In 1959, Walt Disney produced a 27-minute educational film called “Donald in Mathmagic Land.” This memorable film was nominated for an Academy Award, and has been seen by countless students over the years. It explores the impact of mathematics in a variety of topics, including art, architecture, gaming, music, nature and the human body.
Donald discovers the Golden Ratio
At about 9 minutes into the film, Donald Duck visits the Parthenon of ancient Greece. Here, he is shown in a 15 second segment that its design embodies a number of golden rectangles. In the next 5 minutes, he learns about other appearances and applications of the golden ratio. Click below to watch on YouTube:
As popular as the film was in mathematics classes, it seems that some students who went on to earn their PhDs in Mathematics may have missed it, or perhaps they just disagree. On Wikipedia, for instance, they’re quoted saying things like “the entire story about the Greeks and golden ratio seems to be without foundation” and “such theories have been discredited by more recent studies, which have shown that the proportions of the Parthenon do not match the golden proportion.“
Could Walt Disney and Donald Duck have been so seriously mistaken? Did they lead millions of innocent school children astray? Let’s take a look at the evidence. Then you can decide for yourself whether Donald should be awarded an honorary PhD (a Ducktorate of Philosophy?) in Mathematics or be quickly discredited as a “quack.”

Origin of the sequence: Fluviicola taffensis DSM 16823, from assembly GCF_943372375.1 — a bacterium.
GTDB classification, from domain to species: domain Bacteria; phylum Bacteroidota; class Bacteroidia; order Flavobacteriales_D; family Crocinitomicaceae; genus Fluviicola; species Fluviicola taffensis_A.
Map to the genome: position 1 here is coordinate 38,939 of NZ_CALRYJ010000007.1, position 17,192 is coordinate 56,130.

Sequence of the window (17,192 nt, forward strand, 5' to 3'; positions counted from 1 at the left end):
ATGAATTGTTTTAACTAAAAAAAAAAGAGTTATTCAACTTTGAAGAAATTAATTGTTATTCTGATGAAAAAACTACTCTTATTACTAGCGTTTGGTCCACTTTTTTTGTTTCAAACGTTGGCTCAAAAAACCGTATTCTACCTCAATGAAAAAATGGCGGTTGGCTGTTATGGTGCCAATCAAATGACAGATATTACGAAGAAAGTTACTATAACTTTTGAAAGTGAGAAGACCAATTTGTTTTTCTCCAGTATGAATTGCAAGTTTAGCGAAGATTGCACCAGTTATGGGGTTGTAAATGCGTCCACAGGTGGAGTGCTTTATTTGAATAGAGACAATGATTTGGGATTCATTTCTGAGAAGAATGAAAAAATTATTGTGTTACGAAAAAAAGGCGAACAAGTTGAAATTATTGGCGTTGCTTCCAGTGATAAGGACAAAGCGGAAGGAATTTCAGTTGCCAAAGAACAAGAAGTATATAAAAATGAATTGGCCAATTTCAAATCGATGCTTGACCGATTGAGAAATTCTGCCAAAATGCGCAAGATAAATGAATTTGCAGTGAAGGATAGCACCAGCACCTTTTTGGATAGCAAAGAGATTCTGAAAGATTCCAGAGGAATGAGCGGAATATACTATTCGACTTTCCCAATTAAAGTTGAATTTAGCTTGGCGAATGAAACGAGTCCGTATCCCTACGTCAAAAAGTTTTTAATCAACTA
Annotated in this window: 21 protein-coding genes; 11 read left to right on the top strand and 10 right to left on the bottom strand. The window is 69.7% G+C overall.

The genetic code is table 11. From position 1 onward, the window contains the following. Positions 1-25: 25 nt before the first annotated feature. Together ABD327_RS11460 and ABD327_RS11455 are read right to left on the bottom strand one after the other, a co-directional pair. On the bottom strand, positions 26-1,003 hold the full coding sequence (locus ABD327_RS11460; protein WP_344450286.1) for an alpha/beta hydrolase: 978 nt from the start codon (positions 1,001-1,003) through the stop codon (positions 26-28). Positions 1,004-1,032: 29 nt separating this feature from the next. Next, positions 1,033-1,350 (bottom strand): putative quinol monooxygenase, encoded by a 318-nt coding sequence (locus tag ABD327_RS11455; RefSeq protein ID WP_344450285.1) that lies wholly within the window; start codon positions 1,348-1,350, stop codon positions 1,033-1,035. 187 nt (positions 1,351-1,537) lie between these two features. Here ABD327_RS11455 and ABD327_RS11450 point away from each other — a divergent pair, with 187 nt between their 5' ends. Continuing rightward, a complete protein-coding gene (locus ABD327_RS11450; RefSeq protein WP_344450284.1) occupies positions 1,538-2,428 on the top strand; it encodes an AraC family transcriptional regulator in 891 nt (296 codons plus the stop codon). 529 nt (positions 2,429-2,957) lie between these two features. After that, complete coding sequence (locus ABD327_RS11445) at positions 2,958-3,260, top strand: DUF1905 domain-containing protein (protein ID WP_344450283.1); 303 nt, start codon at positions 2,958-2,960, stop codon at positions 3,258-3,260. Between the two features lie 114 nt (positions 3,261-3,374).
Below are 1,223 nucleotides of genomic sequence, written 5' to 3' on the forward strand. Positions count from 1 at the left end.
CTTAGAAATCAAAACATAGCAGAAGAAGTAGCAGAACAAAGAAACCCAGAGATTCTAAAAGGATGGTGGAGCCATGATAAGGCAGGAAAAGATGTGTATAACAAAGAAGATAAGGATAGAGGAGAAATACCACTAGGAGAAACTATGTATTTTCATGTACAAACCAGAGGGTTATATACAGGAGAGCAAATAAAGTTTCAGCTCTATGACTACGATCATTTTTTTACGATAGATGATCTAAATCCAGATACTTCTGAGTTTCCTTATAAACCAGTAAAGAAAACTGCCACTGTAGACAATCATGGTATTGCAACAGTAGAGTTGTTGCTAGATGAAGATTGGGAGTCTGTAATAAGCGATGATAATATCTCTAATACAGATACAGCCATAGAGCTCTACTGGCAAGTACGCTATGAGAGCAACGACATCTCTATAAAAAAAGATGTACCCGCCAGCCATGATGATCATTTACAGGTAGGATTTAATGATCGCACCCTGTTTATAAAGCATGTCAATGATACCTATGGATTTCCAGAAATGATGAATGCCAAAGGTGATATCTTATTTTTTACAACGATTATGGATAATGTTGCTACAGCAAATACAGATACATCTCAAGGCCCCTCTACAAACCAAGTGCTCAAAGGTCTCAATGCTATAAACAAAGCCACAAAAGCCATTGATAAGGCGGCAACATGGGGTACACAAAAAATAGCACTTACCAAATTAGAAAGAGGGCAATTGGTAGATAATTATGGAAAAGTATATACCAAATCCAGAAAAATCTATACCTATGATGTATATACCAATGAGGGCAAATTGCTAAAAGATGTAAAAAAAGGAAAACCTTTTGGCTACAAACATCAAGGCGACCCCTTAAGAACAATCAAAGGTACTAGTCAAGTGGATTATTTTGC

To do this, we’ll look at these golden rectangle overlays using high resolution photos of the Parthenon and the pixel-perfect measurements of PhiMatrix software to assess their accuracy.
A quick lesson in Doric architecture
Before we start, it may help to review the nomenclature of the elements of classic Doric architecture:
The Eastern Facade
Disney first shows that the height and width of the facade of the Parthenon form a golden rectangle. I presented the same finding in article my 2013 article on the Parthenon. I also found that the base of the entablature is at the golden ratio point of the Parthenon’s height.
It’s not clear though why the Parthenon’s architect would have used a golden rectangle that starts at the base of the second step. It might make a more compelling case to begin the golden rectangle at the base of the columns, or at the very first step. In any event, the Disney video shows a golden rectangle using same approach I used in my analysis. Let’s call this one intriguingly close, and see how the rest of the evidence stacks up.
Column to Capitals
The Disney video shows that another golden rectangle based on each pair of columns. The height of the columns in relation to the width of the capitals that crown each pair of columns form this golden ratio. I analyzed two high resolution photos of the Parthenon. On the Western facade, a golden rectangle aligns to the columns to the pixel. Curiously, the rectangle based on the center columns on the Eastern facade has a proportion closer to 1.645 than 1.618. This variation of about 1.7% could be the result of camera angles and the impact of perspective. Disney’s claim appears to be a reasonably good fit to the golden ratio, but let’s keep looking.
Entablature to Column